The birches deserve more attention than they have received. The black birch, in open ground, forms a stately, round-headed tree and its numerous slender, finely divided branches, sometimes drooping, lend gracefulness to its aspect. Upon the borders of a pond or by a brook it is a charming tree, its spray often touching the water.

The yellow birch rarely has the opportunity of development in the open ground, but, left to itself, it is a tree which limbs low, sending out a large number of long lithe branches, forming a semi-orbicular head of imposing dimensions. A tree known to the essayist, which came up from a crevice in a ledge of rock, in time threw out huge surface roots which grappled the rock with a titanic hold, until having fed from soil which they finally reached, it grew to a spread of fifty feet. forming in summer a huge mound of foilage, and in the ice storms of winter a crown of sparkling, dazzling beauty, which even in his boyhood he looked upon with admiring wonder. This tree was cut down for a cord of wood !

The paper white birch or canoe birch reaches its fullest development farther north than Massachusetts. Vet in the cooler hill regions of the State it is a fine tree, and if planted will grow well even much farther south. In the open ground it develops a stately head, broadly oval in outline with rich dark green foliage. But its characteristic beauty is seen in the forest or mingled with a thicket of other trees. There it shoots up with a straight, slender, milky-white stem, without a limb until it overtops its companions of other kinds with its thick-leaved top, one of the neatest, most graceful trees of the New England woods. It has been fitly termed " The lady of the forest." For tree grouping it is one of the best.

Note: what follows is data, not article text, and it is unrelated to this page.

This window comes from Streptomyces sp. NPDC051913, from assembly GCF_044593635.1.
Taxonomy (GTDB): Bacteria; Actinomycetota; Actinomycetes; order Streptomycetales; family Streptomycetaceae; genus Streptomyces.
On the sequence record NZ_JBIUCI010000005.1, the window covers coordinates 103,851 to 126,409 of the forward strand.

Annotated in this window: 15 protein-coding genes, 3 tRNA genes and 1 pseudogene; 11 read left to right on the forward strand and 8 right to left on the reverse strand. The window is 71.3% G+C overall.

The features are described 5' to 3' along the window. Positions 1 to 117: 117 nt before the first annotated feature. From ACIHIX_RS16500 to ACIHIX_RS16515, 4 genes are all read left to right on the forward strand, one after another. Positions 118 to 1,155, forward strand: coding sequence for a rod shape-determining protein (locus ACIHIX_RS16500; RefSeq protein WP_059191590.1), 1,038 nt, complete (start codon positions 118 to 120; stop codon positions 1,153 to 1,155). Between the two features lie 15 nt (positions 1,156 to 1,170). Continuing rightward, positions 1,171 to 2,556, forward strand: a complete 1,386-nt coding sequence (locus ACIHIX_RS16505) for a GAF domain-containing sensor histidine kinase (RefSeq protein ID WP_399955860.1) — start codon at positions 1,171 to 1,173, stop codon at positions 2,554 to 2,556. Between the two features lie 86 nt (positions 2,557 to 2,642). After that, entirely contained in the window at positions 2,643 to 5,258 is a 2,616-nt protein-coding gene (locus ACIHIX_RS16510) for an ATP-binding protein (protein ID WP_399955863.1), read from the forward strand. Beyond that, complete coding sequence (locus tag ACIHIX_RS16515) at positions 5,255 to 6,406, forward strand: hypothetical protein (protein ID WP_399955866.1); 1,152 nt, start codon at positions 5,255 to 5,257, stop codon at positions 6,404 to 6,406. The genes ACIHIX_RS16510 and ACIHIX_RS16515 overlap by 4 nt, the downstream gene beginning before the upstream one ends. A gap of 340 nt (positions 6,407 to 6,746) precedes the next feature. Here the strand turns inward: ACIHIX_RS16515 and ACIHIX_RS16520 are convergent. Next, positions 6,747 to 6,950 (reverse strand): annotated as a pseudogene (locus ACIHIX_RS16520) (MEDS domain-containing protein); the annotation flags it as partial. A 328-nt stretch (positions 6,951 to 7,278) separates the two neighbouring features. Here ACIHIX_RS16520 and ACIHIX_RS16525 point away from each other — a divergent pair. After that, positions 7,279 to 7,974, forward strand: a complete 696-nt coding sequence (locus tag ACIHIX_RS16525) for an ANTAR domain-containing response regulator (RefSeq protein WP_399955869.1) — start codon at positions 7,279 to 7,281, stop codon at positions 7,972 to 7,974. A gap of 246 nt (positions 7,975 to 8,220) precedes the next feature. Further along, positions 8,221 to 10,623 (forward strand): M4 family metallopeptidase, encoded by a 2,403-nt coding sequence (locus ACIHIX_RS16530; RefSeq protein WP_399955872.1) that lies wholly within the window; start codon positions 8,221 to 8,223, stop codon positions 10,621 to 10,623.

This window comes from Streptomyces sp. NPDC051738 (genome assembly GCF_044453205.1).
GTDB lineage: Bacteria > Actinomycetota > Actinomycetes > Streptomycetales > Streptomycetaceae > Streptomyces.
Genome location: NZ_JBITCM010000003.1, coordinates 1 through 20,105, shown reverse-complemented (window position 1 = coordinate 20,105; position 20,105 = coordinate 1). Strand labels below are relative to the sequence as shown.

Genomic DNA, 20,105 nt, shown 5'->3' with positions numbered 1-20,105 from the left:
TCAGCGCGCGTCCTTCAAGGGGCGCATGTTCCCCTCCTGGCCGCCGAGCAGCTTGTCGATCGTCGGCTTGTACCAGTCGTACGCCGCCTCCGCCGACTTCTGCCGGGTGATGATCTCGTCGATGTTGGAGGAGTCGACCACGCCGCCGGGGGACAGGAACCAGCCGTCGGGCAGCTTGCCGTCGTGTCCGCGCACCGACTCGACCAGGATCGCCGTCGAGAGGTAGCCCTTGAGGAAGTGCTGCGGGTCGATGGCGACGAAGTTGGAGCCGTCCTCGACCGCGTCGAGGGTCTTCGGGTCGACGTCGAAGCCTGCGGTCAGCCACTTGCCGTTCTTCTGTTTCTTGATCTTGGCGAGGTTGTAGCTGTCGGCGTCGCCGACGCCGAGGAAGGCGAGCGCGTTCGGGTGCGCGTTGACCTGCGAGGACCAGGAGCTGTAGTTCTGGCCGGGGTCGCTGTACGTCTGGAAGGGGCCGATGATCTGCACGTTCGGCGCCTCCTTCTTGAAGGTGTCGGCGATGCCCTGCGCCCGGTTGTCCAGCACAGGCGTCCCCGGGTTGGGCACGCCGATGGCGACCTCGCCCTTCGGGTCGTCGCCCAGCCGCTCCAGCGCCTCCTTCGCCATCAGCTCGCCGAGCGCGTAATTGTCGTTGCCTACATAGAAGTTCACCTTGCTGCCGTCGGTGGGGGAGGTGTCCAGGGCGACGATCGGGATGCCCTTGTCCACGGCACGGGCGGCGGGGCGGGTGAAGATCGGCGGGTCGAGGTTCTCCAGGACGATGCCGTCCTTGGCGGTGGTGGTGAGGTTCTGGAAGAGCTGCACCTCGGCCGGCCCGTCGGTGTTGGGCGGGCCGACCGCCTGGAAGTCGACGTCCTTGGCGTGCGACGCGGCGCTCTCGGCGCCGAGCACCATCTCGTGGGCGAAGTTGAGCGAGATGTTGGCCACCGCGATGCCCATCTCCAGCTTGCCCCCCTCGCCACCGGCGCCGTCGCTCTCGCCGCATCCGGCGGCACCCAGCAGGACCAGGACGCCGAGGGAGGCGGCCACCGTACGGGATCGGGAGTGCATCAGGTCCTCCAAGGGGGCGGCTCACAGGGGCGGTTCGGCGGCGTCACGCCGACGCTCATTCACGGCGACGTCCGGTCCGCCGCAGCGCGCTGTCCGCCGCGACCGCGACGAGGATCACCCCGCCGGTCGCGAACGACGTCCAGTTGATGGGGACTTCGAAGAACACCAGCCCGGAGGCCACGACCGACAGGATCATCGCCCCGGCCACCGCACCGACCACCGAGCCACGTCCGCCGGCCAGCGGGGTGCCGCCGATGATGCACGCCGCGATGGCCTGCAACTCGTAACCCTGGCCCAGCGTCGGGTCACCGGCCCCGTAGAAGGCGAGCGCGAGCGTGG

The red birch is rare in Massachusetts, yet, numbers of them are found upon the river banks for several miles above and below Lowell. This tree when fully developed is conspicuous for its large dense head, formed by long, slender, somewhat drooping branches, a fringe-like spray often crowding the larger limbs near the trunk. It is also noticeable for its copper-colored bark, the outer layers, upon the limbs and upon the trunks, not too old, hanging loosely in long rugged strips. Alone or among others it is a striking tree, and one of the best for growth by quick-flowing streams, serving at once to hold their banks and to add beauty to the scene. The wood is also valuable.

The little gray birch, commonly called white birch, is associated with barrenness, poverty and neglect. Yet its fastigiate style of branching, its jaunty catkins in early spring, twirling like things alive, and the notable beauty of its foliage in summer, should recommend it to our favorable regard. If we had to purchase it as a foreign tree we should esteem it a fine acquisition for the tree border or the lawn. Certainly it is one of Nature's restorers of worn-out land, and a valuable protective nurse for other seedlings.

The birches deserve the attention of tree-growers, whether planting in masses for fuel and timber or for scenic effect. A well arranged group of our native birches would be a delight to any lover of trees, and planted singly, in open grounds, they are all attractive.

[Read before the Massachusetts Horticultural Society by Levi W. Russell].